The power of stories, according to Yuval Noah Harari

In a time of rapid global change, we all need benchmarks – timeless principles and clear thinking – to help us tackle challenges like migration, terrorism, artificial intelligence, nationalism and disinformation. This is where a great thinker like Yuval Noah Harari comes in. Yuval teaches history at the Hebrew University of Jerusalem and is the bestselling author of Sapiens, Homo Deusand 21 lessons for the 21st century. His books have been translated into 65 languages ​​and have been praised by influential figures like Bill Gates, Twitter CEO Jack Dorsey, and Barack Obama.

In our “Book Bite Classics” series, we share five key insights from groundbreaking and beloved books that everyone should read. Below is a great idea of 21 lessons for the 21st century— to read or listen to the other four, download the Next Big Idea app today.

Big Idea: Humans have always had a troubled relationship with the truth.

A characteristic quote from Yuval Harari is: “When a thousand people believe a made-up story for a month, it’s fake news. When a billion people have believed in it for a thousand years, it’s a religion. According to Harari, since the Stone Age, humans have constructed elaborate stories and convinced as many people as possible to believe them. Yet that’s actually a good thing, he says, because fables, myths, sagas and religions bring people together. They can inspire uplifting feelings, provide a framework for beautiful works of art, and allow people to cooperate on a large scale. Of course, the stories of society can also spread intolerance, persecution and genocide.

Harari juxtaposes Stalinist propaganda with contemporary branding, where emotionally charged images are repeated so often that they pass for reality. Coca-Cola, for example, spends millions of dollars a year to associate its sugary drink with happy, healthy young people frolicking in a park. He doesn’t regale you with pictures of overweight diabetic patients in hospital on intravenous drips. Even something as mundane as the US dollar depends on a shared belief. A certain piece of green and white paper has no value in itself; it only has value because other people agree it does. Moreover, it is functional for us to forget that such fictions are human concoctions. We most enjoy reading novels when we are totally absorbed in the world invented by the author and feel its reality. Similarly, we love watching football the most when we forget that someone created their arbitrary rules and we just get caught up in the drama.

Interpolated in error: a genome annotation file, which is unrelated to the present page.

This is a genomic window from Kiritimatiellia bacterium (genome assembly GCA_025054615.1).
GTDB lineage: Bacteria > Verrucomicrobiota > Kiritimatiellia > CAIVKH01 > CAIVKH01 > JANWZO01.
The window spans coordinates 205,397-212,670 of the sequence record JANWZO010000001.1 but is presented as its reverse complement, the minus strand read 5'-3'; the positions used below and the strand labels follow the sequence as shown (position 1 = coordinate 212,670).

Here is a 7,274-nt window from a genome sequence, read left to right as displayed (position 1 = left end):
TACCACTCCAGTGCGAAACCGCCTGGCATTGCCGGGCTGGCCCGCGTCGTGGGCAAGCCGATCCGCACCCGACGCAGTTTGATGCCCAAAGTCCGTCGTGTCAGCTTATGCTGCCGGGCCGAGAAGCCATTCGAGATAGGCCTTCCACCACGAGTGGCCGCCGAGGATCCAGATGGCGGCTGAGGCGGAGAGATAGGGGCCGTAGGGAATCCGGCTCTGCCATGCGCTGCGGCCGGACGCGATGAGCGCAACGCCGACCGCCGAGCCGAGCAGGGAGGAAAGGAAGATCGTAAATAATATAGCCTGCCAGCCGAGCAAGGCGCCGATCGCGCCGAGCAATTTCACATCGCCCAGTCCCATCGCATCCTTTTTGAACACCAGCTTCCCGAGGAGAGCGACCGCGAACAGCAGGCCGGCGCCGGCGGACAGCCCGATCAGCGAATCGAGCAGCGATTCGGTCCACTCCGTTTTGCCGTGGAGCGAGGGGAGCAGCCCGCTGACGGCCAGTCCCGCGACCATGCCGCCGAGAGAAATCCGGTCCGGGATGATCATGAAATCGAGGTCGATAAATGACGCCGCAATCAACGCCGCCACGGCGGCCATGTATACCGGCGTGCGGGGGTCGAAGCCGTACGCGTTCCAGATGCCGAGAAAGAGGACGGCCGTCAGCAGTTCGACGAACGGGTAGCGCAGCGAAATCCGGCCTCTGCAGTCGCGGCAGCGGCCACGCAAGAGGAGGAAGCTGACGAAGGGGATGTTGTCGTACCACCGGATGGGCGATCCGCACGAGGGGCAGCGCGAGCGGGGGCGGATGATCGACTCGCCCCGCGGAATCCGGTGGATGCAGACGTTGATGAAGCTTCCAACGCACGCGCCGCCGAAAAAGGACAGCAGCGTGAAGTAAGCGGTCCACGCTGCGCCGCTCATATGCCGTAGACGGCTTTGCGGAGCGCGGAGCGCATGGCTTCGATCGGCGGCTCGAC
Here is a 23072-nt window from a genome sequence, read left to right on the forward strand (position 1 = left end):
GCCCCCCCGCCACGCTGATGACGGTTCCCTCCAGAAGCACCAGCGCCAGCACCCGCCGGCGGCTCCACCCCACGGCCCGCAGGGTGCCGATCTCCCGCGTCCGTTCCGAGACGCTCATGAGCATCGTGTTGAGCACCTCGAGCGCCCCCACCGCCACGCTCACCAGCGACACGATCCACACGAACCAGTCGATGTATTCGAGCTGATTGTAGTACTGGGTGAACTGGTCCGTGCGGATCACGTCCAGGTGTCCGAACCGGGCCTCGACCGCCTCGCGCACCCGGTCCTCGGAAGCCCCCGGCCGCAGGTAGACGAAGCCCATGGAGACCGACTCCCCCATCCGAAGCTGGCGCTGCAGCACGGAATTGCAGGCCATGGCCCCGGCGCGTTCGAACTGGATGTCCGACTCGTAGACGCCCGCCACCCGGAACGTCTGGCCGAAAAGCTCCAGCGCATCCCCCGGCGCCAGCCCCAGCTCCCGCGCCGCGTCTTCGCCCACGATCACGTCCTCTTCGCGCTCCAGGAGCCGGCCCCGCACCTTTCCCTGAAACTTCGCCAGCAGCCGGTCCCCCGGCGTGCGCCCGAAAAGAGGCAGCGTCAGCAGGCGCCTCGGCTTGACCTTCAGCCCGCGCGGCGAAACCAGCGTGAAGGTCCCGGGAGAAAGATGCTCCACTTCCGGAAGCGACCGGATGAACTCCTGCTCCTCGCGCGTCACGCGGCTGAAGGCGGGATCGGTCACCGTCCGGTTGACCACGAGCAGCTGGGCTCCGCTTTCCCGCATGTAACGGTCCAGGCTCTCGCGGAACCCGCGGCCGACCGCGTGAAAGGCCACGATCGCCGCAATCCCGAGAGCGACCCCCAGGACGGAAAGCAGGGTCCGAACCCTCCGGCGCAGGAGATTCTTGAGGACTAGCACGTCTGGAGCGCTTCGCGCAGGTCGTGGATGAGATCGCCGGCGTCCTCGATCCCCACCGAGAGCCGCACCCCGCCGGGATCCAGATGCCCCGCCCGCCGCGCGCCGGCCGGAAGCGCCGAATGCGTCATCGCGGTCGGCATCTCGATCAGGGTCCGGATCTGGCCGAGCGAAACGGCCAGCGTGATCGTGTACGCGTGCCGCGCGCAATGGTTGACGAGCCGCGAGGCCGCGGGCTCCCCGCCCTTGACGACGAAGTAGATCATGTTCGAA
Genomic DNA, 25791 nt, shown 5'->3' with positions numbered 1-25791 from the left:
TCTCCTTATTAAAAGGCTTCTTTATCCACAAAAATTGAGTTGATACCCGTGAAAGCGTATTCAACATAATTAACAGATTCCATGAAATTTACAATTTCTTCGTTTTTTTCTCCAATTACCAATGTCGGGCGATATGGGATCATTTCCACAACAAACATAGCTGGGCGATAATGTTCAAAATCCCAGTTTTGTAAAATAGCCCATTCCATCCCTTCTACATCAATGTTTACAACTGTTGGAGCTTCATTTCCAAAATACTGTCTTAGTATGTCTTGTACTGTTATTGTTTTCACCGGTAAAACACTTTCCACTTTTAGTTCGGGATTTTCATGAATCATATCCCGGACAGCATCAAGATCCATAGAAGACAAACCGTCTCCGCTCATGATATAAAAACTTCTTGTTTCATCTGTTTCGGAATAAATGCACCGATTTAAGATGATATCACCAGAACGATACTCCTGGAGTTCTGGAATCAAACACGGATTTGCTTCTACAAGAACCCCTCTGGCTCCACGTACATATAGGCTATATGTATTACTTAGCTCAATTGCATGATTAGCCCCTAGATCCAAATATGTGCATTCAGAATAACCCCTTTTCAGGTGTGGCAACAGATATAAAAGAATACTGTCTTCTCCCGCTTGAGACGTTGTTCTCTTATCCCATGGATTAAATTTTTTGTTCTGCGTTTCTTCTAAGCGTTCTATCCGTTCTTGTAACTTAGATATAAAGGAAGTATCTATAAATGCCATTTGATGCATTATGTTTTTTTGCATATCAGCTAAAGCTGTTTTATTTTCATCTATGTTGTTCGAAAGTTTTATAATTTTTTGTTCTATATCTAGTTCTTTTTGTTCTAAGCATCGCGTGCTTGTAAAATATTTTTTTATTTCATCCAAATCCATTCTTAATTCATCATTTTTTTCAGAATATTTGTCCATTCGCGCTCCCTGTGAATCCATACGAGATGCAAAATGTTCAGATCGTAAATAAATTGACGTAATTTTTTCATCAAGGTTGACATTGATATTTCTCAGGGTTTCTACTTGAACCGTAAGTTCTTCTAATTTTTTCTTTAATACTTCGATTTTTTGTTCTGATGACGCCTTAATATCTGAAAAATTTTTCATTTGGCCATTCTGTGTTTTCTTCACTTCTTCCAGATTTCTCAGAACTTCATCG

Harari argues that if you just tell the plain truth, no one will pay attention. Therefore, you would have no power, because power comes from the stories you convince others to believe. There will never be a society that values ​​truth over power. Nevertheless, he insists that the facts do exist, separated from myths and propaganda. Scientists and journalists should do their best to tell stories around facts rather than deriving “facts” from stories. And as consumers of news, he advises us to pay for high-quality information rather than consuming what is free. This is because what is free is too often distorted by the need to attract public attention.

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